Vance Locke

Vance Locke
Western Kids Health

About

33
Publications
40,726
Reads
How we measure 'reads'
A 'read' is counted each time someone views a publication summary (such as the title, abstract, and list of authors), clicks on a figure, or views or downloads the full-text. Learn more
2,072
Citations
Introduction
Skills and Expertise

Publications

Publications (33)
Article
Full-text available
Therapist factors are generally thought to be important predictors of their capacity to understand and respond to clinical material. However, this assumption has been rarely examined empirically. The current study aims to identify which features of personality and clinical symptomatology predict a trainee therapist’s rating of cognitive-behavioural...
Article
Wrongful convictions continue to occur through eyewitness misidentification. Recognising what factors, or interaction between factors, affect face-recognition is therefore imperative. Extensive research indicates that face-recognition accuracy is impacted by anxiety and by race. Limited research, however, has examined how these factors interact to...
Article
Full-text available
Auditory verbal hallucinations, or voice hearing, is increasingly understood as a common experience. Despite this, voice hearers still experience a great deal of stigma, which can have serious negative impacts on the person's experience of their voices, and their recovery. Research has demonstrated that healthcare professionals may be a major sourc...
Article
Full-text available
Despite being a relative common experience, hearing voices remains highly stigmatised, with serious consequences. Numerous interventions have been developed to reduce stigma towards mental illness in general, however most have failed to include implicit measures of stigma, and these have yet to be applied to hearing voices. The current study examin...
Article
Full-text available
This study explored the factor structure of the State-Trait Inventory for Cognitive and Somatic Anxiety (STICSA) and measurement invariance between genders. We also measured concurrent and divergent validity of the STICSA as compared to the State-Trait Anxiety Inventory (STAI). A sample of 1064 (N Females = 855) participants completed questionnaire...
Article
Full-text available
Neurocognitive impairment (NCI) is common in people aging with HIV and can adversely affect health-related quality of life. However, early NCI may be largely asymptomatic and neurocognitive function is rarely assessed in the context of routine clinical care. In this study, we considered the utility of two assessment tools as screens for NCI in pati...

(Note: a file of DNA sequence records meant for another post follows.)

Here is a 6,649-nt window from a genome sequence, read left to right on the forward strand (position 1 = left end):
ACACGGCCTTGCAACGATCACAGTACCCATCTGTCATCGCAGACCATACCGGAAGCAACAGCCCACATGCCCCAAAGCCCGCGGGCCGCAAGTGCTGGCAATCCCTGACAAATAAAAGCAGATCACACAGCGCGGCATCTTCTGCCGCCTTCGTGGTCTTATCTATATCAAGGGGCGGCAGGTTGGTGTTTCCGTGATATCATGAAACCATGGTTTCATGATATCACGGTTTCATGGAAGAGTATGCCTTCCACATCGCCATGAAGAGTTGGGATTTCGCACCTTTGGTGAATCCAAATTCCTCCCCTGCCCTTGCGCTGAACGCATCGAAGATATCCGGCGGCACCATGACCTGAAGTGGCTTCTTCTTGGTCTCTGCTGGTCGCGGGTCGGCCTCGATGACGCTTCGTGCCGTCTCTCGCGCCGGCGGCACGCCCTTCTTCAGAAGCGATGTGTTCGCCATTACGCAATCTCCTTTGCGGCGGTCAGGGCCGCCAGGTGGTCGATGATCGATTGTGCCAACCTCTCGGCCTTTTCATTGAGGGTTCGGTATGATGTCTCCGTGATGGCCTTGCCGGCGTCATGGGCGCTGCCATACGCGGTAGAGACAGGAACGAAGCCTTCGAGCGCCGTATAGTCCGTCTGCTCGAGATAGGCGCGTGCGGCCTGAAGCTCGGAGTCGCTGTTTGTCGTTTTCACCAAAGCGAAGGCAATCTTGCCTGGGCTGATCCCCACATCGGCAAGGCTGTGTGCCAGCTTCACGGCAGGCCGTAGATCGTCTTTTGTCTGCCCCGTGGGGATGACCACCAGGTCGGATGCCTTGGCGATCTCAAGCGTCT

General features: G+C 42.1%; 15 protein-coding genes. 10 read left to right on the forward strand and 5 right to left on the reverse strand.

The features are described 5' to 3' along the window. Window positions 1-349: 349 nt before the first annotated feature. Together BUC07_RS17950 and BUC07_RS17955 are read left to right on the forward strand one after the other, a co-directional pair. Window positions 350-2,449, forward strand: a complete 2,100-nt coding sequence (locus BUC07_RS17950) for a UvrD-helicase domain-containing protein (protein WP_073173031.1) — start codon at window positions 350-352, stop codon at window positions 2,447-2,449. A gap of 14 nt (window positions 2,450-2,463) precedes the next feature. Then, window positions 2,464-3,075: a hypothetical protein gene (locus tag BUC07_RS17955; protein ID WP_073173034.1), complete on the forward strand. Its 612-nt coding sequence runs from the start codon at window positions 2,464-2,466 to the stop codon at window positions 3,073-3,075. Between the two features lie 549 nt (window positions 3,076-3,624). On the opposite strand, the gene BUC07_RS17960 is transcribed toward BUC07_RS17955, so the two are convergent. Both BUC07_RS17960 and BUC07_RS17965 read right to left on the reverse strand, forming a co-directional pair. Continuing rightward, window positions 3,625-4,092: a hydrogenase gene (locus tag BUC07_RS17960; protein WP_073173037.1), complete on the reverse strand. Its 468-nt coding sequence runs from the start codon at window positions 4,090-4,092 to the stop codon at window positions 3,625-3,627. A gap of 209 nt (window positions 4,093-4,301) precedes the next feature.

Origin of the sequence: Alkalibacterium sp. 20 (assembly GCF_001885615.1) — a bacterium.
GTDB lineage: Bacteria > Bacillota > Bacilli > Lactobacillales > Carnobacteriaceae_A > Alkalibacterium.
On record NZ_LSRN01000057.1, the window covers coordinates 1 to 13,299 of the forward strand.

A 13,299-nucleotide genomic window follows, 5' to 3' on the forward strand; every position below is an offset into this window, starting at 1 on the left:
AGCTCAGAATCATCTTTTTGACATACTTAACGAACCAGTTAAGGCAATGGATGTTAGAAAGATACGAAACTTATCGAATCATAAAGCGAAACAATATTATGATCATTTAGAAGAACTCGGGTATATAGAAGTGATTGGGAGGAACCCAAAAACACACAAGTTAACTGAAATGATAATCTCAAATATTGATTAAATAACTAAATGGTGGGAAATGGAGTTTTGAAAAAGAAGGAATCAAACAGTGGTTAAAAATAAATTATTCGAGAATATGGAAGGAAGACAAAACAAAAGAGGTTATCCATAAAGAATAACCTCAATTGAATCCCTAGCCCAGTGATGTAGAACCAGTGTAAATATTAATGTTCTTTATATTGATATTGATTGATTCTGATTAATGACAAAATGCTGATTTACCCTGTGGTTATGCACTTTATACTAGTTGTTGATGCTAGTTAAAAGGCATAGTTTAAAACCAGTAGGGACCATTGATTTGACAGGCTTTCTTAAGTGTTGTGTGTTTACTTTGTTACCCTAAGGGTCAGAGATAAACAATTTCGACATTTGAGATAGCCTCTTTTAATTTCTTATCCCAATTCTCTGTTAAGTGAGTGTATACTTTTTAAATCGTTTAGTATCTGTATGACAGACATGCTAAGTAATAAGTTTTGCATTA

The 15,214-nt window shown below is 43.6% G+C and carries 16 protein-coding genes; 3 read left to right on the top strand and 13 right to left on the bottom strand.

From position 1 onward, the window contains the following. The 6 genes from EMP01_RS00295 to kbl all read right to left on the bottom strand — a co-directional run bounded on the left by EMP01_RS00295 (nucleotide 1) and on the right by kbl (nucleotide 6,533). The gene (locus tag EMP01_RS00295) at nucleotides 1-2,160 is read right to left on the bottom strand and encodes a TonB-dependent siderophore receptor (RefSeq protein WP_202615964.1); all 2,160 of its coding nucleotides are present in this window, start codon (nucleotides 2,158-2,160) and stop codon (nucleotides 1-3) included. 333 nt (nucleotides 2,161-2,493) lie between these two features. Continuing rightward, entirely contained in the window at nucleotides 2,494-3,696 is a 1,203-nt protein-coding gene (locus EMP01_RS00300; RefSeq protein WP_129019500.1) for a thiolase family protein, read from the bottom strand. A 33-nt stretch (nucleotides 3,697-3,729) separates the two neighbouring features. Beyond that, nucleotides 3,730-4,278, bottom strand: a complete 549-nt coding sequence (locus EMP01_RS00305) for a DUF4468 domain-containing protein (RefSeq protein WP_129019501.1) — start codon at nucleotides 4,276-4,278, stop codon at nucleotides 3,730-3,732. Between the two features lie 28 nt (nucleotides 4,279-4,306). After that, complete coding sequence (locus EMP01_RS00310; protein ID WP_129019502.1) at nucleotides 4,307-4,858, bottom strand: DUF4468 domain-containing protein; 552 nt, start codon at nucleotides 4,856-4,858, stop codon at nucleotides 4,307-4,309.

Article
Objective This article provides a description of a pilot telepsychology programme introduced in the Australian Men's Hockey programme in the lead-up to our gold medal World Cup and Commonwealth Games campaigns in 2014.Method This article is a case description of a novel application of videoconferencing technology and a reflective practice evaluatio...
Article
Devine (1989) has proposed a model which suggests that when individuals are required to evaluate stereotyped groups both low-prejudice and high-prejudice persons will automatically activate the pertinent stereotype content. Controlled inhibition of the content of the stereotype characterizes low-prejudice responses and distinguishes low-from high-p...
Conference Paper
Background: Individuals on the autism spectrum are often characterised by a lack of interest in social interactions. However, previous research is yet to determine whether this apparent lack of interest reflects a decreased need for social belonging. It has also been suggested that individuals in the general population who self-report autistic-li...
Article
Other-race faces are generally recognised more poorly than own-race faces. According to Levin's influential race-coding hypothesis, this other-race recognition deficit results from spontaneous coding of race-specifying information, at the expense of individuating information, in other-race faces. Therefore, requiring participants to code race-speci...
Article
Full-text available
To date, little research has endeavoured to discriminate between cognitive and somatic dimensions of trait anxiety and, consequently, it remains uncertain whether these anxiety dimensions can be reliably distinguished at the trait level. The four studies presented here support the validity of the distinction between cognitive and somatic anxiety at...